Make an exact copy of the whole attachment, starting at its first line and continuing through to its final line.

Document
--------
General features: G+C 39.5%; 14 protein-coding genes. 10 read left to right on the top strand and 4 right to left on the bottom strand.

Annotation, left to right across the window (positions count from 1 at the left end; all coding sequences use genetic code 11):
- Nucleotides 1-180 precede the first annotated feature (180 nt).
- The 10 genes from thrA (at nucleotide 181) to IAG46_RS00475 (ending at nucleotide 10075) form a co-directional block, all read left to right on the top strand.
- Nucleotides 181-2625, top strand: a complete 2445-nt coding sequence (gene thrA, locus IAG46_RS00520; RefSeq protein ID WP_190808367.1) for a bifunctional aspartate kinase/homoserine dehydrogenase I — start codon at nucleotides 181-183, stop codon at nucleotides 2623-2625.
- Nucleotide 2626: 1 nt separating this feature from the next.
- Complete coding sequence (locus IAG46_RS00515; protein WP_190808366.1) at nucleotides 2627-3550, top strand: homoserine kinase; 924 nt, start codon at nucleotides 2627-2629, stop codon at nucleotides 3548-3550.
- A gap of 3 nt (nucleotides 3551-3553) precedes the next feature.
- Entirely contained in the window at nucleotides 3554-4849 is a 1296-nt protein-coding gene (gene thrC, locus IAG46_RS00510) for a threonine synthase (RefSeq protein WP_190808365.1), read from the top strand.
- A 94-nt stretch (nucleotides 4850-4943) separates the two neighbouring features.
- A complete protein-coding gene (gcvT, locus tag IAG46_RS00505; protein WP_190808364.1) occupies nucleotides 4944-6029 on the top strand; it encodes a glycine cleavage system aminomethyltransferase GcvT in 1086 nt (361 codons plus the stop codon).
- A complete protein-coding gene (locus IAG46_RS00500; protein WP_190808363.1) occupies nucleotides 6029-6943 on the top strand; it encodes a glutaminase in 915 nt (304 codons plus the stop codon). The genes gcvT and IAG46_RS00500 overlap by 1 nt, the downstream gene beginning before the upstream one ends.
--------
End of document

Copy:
General features: G+C 39.5%; 14 protein-coding genes. 10 read left to right on the top strand and 4 right to left on the bottom strand.

Annotation, left to right across the window (positions count from 1 at the left end; all coding sequences use genetic code 11):
- Nucleotides 1-180 precede the first annotated feature (180 nt).
- The 10 genes from thrA (at nucleotide 181) to IAG46_RS00475 (ending at nucleotide 10075) form a co-directional block, all read left to right on the top strand.
- Nucleotides 181-2625, top strand: a complete 2445-nt coding sequence (gene thrA, locus IAG46_RS00520; RefSeq protein ID WP_190808367.1) for a bifunctional aspartate kinase/homoserine dehydrogenase I — start codon at nucleotides 181-183, stop codon at nucleotides 2623-2625.
- Nucleotide 2626: 1 nt separating this feature from the next.
- Complete coding sequence (locus IAG46_RS00515; protein WP_190808366.1) at nucleotides 2627-3550, top strand: homoserine kinase; 924 nt, start codon at nucleotides 2627-2629, stop codon at nucleotides 3548-3550.
- A gap of 3 nt (nucleotides 3551-3553) precedes the next feature.
- Entirely contained in the window at nucleotides 3554-4849 is a 1296-nt protein-coding gene (gene thrC, locus IAG46_RS00510) for a threonine synthase (RefSeq protein WP_190808365.1), read from the top strand.
- A 94-nt stretch (nucleotides 4850-4943) separates the two neighbouring features.
- A complete protein-coding gene (gcvT, locus tag IAG46_RS00505; protein WP_190808364.1) occupies nucleotides 4944-6029 on the top strand; it encodes a glycine cleavage system aminomethyltransferase GcvT in 1086 nt (361 codons plus the stop codon).
- A complete protein-coding gene (locus IAG46_RS00500; protein WP_190808363.1) occupies nucleotides 6029-6943 on the top strand; it encodes a glutaminase in 915 nt (304 codons plus the stop codon). The genes gcvT and IAG46_RS00500 overlap by 1 nt, the downstream gene beginning before the upstream one ends.